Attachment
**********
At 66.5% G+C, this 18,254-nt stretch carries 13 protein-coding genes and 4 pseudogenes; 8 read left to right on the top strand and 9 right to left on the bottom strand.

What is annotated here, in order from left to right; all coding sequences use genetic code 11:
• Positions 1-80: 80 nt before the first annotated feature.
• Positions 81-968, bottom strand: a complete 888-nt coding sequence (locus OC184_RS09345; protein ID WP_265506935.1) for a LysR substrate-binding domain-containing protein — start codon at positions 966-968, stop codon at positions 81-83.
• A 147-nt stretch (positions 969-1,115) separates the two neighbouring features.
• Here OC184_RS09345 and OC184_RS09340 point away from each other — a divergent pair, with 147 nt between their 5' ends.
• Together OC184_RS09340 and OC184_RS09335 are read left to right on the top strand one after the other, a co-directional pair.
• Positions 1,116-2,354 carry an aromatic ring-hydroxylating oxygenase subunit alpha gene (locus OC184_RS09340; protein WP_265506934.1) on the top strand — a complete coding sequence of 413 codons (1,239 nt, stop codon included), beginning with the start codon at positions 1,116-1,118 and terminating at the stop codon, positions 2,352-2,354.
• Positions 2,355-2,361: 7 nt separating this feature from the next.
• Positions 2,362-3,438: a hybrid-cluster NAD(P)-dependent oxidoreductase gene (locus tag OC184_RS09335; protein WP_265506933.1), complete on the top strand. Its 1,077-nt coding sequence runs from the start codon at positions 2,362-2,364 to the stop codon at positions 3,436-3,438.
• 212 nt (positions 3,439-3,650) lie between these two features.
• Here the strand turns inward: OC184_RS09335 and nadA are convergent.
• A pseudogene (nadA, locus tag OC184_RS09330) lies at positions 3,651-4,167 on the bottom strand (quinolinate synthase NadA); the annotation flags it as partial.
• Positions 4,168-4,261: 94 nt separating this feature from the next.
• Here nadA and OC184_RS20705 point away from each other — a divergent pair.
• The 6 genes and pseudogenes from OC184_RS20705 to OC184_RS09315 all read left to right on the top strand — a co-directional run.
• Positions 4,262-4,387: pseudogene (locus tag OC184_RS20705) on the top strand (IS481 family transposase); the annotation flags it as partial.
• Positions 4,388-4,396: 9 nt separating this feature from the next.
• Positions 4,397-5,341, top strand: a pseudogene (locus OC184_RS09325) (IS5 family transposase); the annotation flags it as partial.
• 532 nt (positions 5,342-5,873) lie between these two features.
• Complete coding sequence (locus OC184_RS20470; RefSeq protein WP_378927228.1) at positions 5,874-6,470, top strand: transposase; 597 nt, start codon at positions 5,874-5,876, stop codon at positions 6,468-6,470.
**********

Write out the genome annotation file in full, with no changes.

At 66.5% G+C, this 18,254-nt stretch carries 13 protein-coding genes and 4 pseudogenes; 8 read left to right on the top strand and 9 right to left on the bottom strand.

What is annotated here, in order from left to right; all coding sequences use genetic code 11:
• Positions 1-80: 80 nt before the first annotated feature.
• Positions 81-968, bottom strand: a complete 888-nt coding sequence (locus OC184_RS09345; protein ID WP_265506935.1) for a LysR substrate-binding domain-containing protein — start codon at positions 966-968, stop codon at positions 81-83.
• A 147-nt stretch (positions 969-1,115) separates the two neighbouring features.
• Here OC184_RS09345 and OC184_RS09340 point away from each other — a divergent pair, with 147 nt between their 5' ends.
• Together OC184_RS09340 and OC184_RS09335 are read left to right on the top strand one after the other, a co-directional pair.
• Positions 1,116-2,354 carry an aromatic ring-hydroxylating oxygenase subunit alpha gene (locus OC184_RS09340; protein WP_265506934.1) on the top strand — a complete coding sequence of 413 codons (1,239 nt, stop codon included), beginning with the start codon at positions 1,116-1,118 and terminating at the stop codon, positions 2,352-2,354.
• Positions 2,355-2,361: 7 nt separating this feature from the next.
• Positions 2,362-3,438: a hybrid-cluster NAD(P)-dependent oxidoreductase gene (locus tag OC184_RS09335; protein WP_265506933.1), complete on the top strand. Its 1,077-nt coding sequence runs from the start codon at positions 2,362-2,364 to the stop codon at positions 3,436-3,438.
• 212 nt (positions 3,439-3,650) lie between these two features.
• Here the strand turns inward: OC184_RS09335 and nadA are convergent.
• A pseudogene (nadA, locus tag OC184_RS09330) lies at positions 3,651-4,167 on the bottom strand (quinolinate synthase NadA); the annotation flags it as partial.
• Positions 4,168-4,261: 94 nt separating this feature from the next.
• Here nadA and OC184_RS20705 point away from each other — a divergent pair.
• The 6 genes and pseudogenes from OC184_RS20705 to OC184_RS09315 all read left to right on the top strand — a co-directional run.
• Positions 4,262-4,387: pseudogene (locus tag OC184_RS20705) on the top strand (IS481 family transposase); the annotation flags it as partial.
• Positions 4,388-4,396: 9 nt separating this feature from the next.
• Positions 4,397-5,341, top strand: a pseudogene (locus OC184_RS09325) (IS5 family transposase); the annotation flags it as partial.
• 532 nt (positions 5,342-5,873) lie between these two features.
• Complete coding sequence (locus OC184_RS20470; RefSeq protein WP_378927228.1) at positions 5,874-6,470, top strand: transposase; 597 nt, start codon at positions 5,874-5,876, stop codon at positions 6,468-6,470.